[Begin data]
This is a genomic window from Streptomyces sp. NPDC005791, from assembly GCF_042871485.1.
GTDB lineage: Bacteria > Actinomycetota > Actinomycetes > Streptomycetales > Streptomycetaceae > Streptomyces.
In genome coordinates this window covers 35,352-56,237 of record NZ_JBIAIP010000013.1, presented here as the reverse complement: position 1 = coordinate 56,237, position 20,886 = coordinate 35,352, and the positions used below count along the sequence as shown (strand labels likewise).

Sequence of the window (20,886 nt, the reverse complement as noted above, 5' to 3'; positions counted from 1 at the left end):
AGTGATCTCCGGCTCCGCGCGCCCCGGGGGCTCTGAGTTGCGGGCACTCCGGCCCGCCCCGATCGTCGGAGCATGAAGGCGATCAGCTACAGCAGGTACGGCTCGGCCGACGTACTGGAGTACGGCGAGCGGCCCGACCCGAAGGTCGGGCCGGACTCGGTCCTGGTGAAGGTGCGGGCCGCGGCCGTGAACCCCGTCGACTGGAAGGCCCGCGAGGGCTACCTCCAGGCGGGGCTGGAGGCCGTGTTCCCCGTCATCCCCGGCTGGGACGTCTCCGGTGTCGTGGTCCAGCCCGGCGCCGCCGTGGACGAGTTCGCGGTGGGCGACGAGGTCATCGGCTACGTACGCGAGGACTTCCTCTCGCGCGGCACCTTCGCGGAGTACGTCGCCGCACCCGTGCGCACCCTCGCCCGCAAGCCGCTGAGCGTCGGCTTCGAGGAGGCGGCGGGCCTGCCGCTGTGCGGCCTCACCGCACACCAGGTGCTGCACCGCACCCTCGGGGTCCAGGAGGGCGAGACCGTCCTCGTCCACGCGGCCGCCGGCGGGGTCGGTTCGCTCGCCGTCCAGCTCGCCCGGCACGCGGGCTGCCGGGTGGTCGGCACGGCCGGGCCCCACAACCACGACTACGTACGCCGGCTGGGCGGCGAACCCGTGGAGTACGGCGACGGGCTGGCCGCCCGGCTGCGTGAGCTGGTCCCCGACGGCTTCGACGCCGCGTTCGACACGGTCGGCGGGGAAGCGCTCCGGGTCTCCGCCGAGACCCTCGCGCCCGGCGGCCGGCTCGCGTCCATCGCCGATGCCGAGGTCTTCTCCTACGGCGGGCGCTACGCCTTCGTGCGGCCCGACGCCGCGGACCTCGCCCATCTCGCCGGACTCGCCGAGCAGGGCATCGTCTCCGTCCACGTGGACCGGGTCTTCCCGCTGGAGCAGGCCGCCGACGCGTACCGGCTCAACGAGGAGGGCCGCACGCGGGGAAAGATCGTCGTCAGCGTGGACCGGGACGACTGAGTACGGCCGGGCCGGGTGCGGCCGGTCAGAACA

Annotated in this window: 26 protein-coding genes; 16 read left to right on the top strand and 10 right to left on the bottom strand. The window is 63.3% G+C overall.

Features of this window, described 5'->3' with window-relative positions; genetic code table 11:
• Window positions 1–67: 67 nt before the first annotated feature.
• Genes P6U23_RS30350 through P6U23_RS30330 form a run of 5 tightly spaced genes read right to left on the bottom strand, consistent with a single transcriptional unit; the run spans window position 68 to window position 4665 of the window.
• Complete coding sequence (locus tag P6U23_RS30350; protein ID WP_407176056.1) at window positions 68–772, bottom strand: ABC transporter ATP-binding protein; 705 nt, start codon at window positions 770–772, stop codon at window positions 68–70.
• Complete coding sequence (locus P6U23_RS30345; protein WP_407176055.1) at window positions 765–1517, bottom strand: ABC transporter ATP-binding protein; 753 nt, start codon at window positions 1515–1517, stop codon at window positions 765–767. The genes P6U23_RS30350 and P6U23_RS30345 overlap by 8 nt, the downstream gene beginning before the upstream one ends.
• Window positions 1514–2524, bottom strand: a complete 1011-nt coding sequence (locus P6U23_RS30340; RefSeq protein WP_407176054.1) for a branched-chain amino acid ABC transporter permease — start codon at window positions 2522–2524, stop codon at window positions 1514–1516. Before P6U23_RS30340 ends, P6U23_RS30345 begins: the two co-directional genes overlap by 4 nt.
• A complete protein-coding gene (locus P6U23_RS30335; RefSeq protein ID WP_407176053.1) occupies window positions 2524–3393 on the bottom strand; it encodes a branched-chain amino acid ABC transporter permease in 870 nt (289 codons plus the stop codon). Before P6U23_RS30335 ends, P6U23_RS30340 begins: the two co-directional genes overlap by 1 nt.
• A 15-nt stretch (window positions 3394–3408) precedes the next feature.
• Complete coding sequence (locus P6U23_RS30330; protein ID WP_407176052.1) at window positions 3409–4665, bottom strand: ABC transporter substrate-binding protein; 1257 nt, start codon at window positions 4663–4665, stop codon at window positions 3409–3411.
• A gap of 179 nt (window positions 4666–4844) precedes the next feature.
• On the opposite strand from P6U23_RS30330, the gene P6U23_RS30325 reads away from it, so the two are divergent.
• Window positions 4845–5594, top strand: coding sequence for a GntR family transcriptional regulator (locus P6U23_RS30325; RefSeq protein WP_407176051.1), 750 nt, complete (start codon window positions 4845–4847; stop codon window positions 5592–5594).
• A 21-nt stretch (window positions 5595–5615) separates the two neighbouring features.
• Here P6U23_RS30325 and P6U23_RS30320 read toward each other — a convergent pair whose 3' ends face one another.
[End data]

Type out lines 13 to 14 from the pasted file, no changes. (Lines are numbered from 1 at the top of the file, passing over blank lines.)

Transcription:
• A complete protein-coding gene (locus P6U23_RS30335; RefSeq protein ID WP_407176053.1) occupies window positions 2524–3393 on the bottom strand; it encodes a branched-chain amino acid ABC transporter permease in 870 nt (289 codons plus the stop codon). Before P6U23_RS30335 ends, P6U23_RS30340 begins: the two co-directional genes overlap by 1 nt.
• A 15-nt stretch (window positions 3394–3408) precedes the next feature.